Water evaporating off the dayside and permanently condensing on the night side, resulting in a desiccated dayside, is one potential outcome, but only for a certain range of atmospheric density and composition and water content.
It actually takes surprisingly little atmosphere to distribute enough heat around a tidally-locked planet to ensure that liquid water can still exist on the night side. But even if you don't have that, a sufficient quantity of water will ensure that glaciers completely covering the night side will nevertheless creep back around into the light where their edges melt and re-introduce liquid water to the dayside.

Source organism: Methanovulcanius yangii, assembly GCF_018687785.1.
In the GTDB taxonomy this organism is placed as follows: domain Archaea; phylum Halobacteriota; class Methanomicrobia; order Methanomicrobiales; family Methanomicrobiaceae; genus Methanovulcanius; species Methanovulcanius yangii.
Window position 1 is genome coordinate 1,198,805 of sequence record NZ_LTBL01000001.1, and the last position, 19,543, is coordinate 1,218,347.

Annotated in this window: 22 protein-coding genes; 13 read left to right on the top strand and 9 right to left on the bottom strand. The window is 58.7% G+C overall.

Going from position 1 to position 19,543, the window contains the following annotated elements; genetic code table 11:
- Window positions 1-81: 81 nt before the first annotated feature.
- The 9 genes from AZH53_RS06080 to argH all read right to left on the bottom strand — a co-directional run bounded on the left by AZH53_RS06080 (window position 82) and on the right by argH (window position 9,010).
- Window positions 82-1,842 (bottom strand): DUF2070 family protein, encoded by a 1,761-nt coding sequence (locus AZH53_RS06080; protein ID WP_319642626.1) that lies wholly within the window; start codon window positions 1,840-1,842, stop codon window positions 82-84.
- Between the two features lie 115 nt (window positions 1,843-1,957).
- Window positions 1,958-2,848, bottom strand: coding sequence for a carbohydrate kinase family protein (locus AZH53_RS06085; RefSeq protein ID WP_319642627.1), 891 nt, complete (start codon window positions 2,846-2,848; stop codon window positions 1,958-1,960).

As for what the weather will look like, the details are highly sensitive to things like exactly how much atmosphere there is, how fast the planet is rotating (equivalently, what its year length is), how much surface water there is, etc. In broad strokes: it is very easy to end up with either a single permanent cyclone over the sub-stellar point, or a pair of permanent counter-rotating cyclones on either side of the equator; it is also fairly typical to end up with high-altitude super-rotation of the atmosphere (similar to what we see on Venus), while surface-level prevailing winds tend to run from day to night along the equator, and from night to day over the poles.
Slightly more details can be found in, e.g., Simulations of the Atmospheres of Synchronously Rotating Terrestrial
Planets, or any of a surprisingly large number of related papers.